• I still don't get why this would help. Yes, Surface 2in1 are a thing now, but there is a whole ecosystem with lots of programs behind. A Surface Phone with Windows 10 Mobile would still have the problem of the app gap.
  • Here's the thing, it's very difficult to make all phones achieve the compatibility with W10M. If it is possible, msft would have done it already. If it was ever made available to all the Windows phone 8 phones in the market, then that will create a negative chain reaction from the users because of the issues one can get from that. Ppl tend to complain anyway, so it's better to leave the phones to the version it has then forcing a whole new source code. After all, how many phones have come and gone in the market with Windows phone? It's very few, so msft should be prepping the ultimate Surface phone design to showcase the pros of one core Windows 10. OEMs will start to embrace the design and understand the potential of one experience in different types of devices. This will probably change what ppl think of msft mobile division.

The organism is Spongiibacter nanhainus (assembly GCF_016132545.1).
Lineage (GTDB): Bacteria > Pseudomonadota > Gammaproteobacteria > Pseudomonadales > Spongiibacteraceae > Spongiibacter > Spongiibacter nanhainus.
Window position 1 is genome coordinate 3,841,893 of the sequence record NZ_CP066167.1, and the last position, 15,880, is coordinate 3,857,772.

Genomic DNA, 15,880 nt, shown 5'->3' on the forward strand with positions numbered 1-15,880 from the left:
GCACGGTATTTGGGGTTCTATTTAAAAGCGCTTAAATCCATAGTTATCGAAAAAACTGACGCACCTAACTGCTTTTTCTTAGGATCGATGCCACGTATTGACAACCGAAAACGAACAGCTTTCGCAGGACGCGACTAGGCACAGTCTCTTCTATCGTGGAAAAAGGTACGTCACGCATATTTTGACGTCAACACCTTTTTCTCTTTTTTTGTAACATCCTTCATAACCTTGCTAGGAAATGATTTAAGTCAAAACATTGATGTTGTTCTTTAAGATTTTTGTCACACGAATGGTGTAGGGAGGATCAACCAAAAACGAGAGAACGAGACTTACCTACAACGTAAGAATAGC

• You know I just realized that Band is not on any of these Universal Windows Platform diagrams.
  • That's because it doesn't run Windows (10 or any other variant), but rather is a firmware based system.
  • I was waiting for the band 3 but the news that MJF reported is disheartening
  • Don't get too worked up yet. The strongest confirmation, if you can call it that, is that the band won't run Windows 10. I felt the same way but I am withholding judgement until it is confirmed.
  • Precisely. Just because the next Band won't necessarily run Windows 10 IoT (or some other variant) does not mean that there won't be a next version of the Band. I am personally quite happy with the current lightweight OS on the Band. For me, the best added feature in Band 3 would be waterproof (i.e. so you can track swimming and any other water sport / activity). A nice addition would be NFC, while an even nicer addition would be NFC coupled with payment support.
  • I saw a comment recently that said Surface Watch and thought how great that might be. I don't see it happening but I can hope.
  • When the band 1 (actually before the band 1 considering the surprise release), I wanted Microsoft to do a smartwatch. With the refined design, I like the band 2's look. It def has a fitness look but looks (I know this term is going to be contradictory but I think you'll get it lol) modernly classic with a suit on. Because of that, for me, it filled the void of needing a classic looking wrist device to go with a dress attire like i would expect a 'surface watch' to.
  • See the Fitbit Surge.
  • Hey, now that's an idea.. "Surface Watch".... Wow! You just opened up a whole new can of worms for me to go on, and on, about. Thanks!